VANCOUVER – Marian Hossa has never won an NHL scoring title, but the 32-year-old Slovak winger is right up there with the league’s top aces in the early stages of 2011-12.
“I try not to think about it,” said Hossa after his visiting Chicago Blackhawks thumped the archrival Vancouver Canucks 5-1 on November 17. “It’s just the beginning of the year, and I’m trying to help this team win some hockey games. When you’re playing with great players and you come to the right areas at the right times, good things happen.”
The veteran of 14 NHL seasons has benefited offensively from teaming up with two of the world’s top stars on different lines this year: Hawks captain and Canadian Olympic All-Star Jonathan Toews, and the USA’s Patrick Kane, who sealed his immortality with the 2010 Stanley Cup-winning goal versus Philadelphia.
“What those two have got in common is that they’re both world-class players,” Hossa emphasized. “That’s the number one thing. However, they’re a little bit different. Patrick Kane is more, I’d say, creative with the puck. He likes to go shake his shoulders and then go the other way. With him, you just try to get open and find a quiet spot. Jonathan Toews goes harder into the corners, going for the puck. With him, it’s more give and go.”
Regardless of which one he’s paired with, Hossa brings stellar two-way play and an unquestioned work ethic. And he looks fresher than he did last season.
Hossa, who captured his first Stanley Cup in 2010 after two notorious failed attempts with Pittsburgh (2008) and Detroit (2009), naturally had no desire to be eliminated in a heartbreaking Game Seven loss to Vancouver in the first round last year.
But in the big picture, the product of Stavra Lubovna had played a whopping 353 NHL games (regular season and playoffs) going back to 2007-08. Add to that his seven Olympic appearances in 2010 and five more IIHF World Championship games in his native Slovakia earlier this year, and you can see why the man’s body would benefit from a rest.
Top to bottom, the whole Hawks roster is thriving, making an early bid for top spot in the Western Conference. “It’s definitely nice to see,” said Hossa. “It feels like we’re rolling four lines and everybody’s energized in their roles. It just seems like the long summer break helped us.”
Coming into Vancouver, though, Hossa couldn’t help thinking about a tragedy that took place this summer: the September 7 plane crash that claimed the lives of 44 people, wiping out the KHL’s Lokomotiv Yaroslavl. Former Slovak national team captain Pavol Demitra was among the victims. For anyone at Rogers Arena, known as Canada Hockey Place during the 2010 Olympics, it’s still hard to believe that the 36-year-old centre is gone after leading those Games in scoring with 10 points, as well as playing his final NHL games for the Canucks in 2009-10.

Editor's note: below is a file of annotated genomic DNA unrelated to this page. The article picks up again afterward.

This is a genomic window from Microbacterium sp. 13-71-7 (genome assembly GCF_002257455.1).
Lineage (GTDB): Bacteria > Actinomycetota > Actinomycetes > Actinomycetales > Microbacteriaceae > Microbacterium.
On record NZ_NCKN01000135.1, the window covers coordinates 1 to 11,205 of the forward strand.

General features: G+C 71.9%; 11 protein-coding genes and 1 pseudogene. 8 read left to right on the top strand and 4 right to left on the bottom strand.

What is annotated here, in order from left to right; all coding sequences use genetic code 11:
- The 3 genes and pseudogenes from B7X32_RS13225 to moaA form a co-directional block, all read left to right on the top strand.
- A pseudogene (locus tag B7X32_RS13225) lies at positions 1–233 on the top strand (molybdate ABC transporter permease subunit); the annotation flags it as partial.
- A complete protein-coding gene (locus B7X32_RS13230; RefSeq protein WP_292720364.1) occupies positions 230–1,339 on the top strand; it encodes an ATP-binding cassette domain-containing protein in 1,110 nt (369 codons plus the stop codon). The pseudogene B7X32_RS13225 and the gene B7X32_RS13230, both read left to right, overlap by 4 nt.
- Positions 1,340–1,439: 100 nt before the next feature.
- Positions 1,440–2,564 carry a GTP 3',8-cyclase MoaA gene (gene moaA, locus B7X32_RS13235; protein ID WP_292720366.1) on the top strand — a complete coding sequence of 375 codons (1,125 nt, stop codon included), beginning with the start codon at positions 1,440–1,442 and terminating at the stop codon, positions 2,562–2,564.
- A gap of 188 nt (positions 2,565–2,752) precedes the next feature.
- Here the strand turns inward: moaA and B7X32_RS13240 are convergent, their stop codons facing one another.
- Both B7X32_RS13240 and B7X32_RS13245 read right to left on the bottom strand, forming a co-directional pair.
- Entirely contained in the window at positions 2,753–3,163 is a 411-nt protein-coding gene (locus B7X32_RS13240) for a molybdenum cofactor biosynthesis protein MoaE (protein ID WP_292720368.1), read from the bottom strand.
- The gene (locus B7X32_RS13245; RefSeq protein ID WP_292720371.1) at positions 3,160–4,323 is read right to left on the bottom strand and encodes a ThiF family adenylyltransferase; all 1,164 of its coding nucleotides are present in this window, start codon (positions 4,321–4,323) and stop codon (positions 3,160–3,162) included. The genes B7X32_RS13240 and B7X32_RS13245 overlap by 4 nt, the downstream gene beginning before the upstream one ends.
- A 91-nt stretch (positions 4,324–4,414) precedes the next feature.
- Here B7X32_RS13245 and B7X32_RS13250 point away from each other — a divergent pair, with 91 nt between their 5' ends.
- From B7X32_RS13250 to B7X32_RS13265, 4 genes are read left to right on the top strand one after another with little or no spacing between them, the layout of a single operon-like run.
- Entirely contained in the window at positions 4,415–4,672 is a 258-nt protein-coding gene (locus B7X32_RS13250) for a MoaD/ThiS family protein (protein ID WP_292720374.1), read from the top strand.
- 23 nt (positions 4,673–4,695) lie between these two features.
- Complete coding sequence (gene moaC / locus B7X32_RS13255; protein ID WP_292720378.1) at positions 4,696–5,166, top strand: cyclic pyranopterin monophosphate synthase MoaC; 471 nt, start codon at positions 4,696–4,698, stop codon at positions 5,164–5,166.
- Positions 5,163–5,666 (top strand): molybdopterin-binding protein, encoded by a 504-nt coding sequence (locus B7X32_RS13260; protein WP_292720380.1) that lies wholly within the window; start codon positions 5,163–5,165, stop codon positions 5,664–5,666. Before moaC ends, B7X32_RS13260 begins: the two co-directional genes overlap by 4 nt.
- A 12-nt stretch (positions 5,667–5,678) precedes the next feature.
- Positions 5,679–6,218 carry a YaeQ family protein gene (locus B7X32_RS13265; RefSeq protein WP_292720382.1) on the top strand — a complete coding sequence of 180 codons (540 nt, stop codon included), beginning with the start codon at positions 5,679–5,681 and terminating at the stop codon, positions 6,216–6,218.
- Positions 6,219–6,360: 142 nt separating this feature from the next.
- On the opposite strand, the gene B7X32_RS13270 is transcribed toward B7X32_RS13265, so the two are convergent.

“First of all, he was one of my closest friends,” Hossa said of Demitra. “We roomed together at Olympics and World Championships. He was my neighbour. I miss him a lot. Just in memory, he’s always with me. I’ve put his number on my skates. It was just a big tragedy, what happened. But he’ll never be forgotten.”
Hossa values his family as well, and it’s no surprise that he’s been keeping tabs on the progress of his brother Marcel with his new KHL club for 2011-12, Spartak Moscow. The 30-year-old, who led the Russian elite circuit with 35 goals in 2009-10, is well off that pace this year.
“They’ve gotten off to a little bit of a slow start, both Marcel and the team,” said Hossa. “However, the national team break helped him. He scored a couple of goals for the national team in the first game [at the Deutschland Cup in Munich]. Anyway, he’s a shooter and he goes to the net hard. He’s going to get some goals. I’m not worried about him.”
Soliciting advice from Frantisek Hossa, the brothers’ father and former head coach of the Slovak national team from 2003 to 2006, is natural for the Blackhawks veteran. He hasn’t forgotten his roots despite possessing a $63-million contract that (at least theoretically) will keep him in the NHL through 2020-21.
“Definitely I keep talking to my dad during the season,” said Hossa. “He was visiting over here and saw a couple of our games. He likes what he’s seen so far, and we’re going to stay in touch.”
Hossa, who was limited to one goal and one assist during his World Championship stint on home ice in Bratislava this spring, doesn’t mince words when discussing Slovakia’s underwhelming tenth-place finish.
“It was a huge disappointment for the players on our team,” Hossa said. “We wanted to accomplish something, but it was really hard to play. It was our first experience playing at home, and we wanted to play for the fans at home. But there was lots of pressure and it was really tough. We didn’t play as well as we would have liked to. But now it’s behind us and it’s a new year.”
And what will become of Slovakia at the 2014 Olympics in Sochi, Russia?
“It’s going to be a little change,” Hossa admitted. “Lots of older players will be gone, retiring from the national team. We’re going to see more young players. But we’ll have to see what happens. We’ll need to advance to the Olympics first, and go from there.”